Available exclusively at Amazon.


The Naked Con: A Triple Action Western - An Excerpt

What do you do when you see a naked man cowering behind a rock?

You’ll get the answer in an exciting new western from author S. D. Parker, inspired by the TV show Maverick and the movie Butch Cassidy and the Sundance Kid.

It’s not every day that the passengers of a stagecoach in the Old West see a naked man hiding behind a rock. But the motley group of people on a stage bound for Uvalde, Texas, stop and question Finnegan McCall, naked as the day of his birth. He says he is the new manager at the bank in town and a thief stole all his clothes.
But if Finnegan McCall is telling the truth, then who is the stranger at the bank claiming he is the new bank manager?

And why is this stranger asking the assistant manager to open the safe?

This exciting new Western from S. D. Parker will have you who is whom and what it all means.

Available exclusively at Amazon.

Excerpt

Chapter 1

Stagecoach driver Henry Price yanked the reigns of the horse team when he realized the man standing next to the road was stark naked. The man had hid himself behind a large rock and Price almost missed seeing him, but the paleness of the man’s body shone like a beacon in the midday sun.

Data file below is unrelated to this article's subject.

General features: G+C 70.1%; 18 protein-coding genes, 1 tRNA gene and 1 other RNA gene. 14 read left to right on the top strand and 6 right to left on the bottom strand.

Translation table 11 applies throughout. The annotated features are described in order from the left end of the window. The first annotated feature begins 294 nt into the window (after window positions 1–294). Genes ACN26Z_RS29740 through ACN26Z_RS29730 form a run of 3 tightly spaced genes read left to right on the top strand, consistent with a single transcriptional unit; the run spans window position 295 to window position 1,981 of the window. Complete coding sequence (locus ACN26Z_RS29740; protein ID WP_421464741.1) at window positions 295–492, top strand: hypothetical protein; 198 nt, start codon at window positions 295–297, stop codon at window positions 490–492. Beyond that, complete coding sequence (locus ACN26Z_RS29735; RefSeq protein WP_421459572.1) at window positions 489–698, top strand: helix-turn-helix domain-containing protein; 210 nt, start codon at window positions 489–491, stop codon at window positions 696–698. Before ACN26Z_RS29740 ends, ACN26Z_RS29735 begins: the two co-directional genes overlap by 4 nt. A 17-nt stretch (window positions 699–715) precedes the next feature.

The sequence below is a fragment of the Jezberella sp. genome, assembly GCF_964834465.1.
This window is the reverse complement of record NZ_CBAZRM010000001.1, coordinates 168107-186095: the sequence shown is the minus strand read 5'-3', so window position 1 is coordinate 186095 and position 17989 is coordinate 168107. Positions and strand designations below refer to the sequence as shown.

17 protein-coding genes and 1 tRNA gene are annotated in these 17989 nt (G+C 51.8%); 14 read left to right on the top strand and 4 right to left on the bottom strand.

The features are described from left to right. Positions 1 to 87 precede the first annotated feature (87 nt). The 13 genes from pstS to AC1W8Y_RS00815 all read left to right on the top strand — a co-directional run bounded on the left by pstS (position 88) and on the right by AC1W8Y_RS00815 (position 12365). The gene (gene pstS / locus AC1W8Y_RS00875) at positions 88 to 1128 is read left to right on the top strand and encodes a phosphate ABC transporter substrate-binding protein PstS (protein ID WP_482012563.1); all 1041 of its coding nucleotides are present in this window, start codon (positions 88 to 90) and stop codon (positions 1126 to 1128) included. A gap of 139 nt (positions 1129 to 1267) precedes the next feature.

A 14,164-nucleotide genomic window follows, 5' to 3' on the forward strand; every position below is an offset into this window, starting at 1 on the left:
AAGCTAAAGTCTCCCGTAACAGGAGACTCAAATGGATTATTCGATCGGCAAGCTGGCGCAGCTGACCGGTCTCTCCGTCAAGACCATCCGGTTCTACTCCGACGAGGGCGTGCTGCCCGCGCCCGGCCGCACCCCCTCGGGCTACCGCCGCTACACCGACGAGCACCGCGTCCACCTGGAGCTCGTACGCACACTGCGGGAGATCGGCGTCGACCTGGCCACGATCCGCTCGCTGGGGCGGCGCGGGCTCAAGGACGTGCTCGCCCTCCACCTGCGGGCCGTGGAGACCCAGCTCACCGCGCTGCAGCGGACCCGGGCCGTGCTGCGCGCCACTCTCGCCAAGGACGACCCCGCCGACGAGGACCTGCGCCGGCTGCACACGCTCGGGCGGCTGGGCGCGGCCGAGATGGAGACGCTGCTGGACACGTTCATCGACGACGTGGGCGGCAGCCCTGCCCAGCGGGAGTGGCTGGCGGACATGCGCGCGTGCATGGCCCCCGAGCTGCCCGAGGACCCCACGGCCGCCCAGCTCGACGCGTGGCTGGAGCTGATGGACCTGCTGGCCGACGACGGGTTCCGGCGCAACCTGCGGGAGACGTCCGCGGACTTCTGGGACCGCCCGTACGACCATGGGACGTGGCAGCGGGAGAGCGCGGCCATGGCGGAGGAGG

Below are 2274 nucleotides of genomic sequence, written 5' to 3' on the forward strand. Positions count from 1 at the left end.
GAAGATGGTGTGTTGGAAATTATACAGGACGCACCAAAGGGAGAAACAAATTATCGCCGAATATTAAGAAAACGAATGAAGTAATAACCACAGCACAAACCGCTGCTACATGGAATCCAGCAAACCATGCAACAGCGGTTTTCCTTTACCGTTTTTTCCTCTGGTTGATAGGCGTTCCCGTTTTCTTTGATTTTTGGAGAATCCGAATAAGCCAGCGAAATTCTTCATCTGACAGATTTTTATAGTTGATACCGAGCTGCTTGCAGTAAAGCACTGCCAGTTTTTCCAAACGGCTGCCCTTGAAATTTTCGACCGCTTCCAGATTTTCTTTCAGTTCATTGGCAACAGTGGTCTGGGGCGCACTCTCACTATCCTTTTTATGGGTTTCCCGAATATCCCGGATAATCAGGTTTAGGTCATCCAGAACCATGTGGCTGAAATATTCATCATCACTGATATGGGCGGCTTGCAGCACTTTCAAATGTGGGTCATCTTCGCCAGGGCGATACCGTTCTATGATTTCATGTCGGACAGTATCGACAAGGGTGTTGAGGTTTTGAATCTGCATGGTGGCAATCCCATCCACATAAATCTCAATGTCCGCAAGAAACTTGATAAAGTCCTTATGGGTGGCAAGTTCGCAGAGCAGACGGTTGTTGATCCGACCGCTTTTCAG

Price called for a halt. The horses obeyed. The passengers in the stage began to grumble. Dust motes caught in the stage’s tailwind curled around everything.

There was a moment when Price thought about going for his weapon. The shotgun was shucked inside a leather holster on the ledge in front of him within easy reach if outlaws tried to hold up the stage. But this man was as naked as Adam. Both hands were visible. The man’s bare backend proved he wore no gun. Price relaxed.

“Tarnation, mister. Where are your clothes?”

That got the attention of the folks inside the stage. Winston Dennigan, the cattle baron, traveling back to Stonewall, Texas, peered out the window. Jim Stanley, a haberdasher, called up a question to Price. Lilly Bowman, stocky, blonde, and without a husband, opened the door and stepped out. “I want to see this.” She wobbled on legs too long in the stage and looked up at Price. “Where’s the naked man?”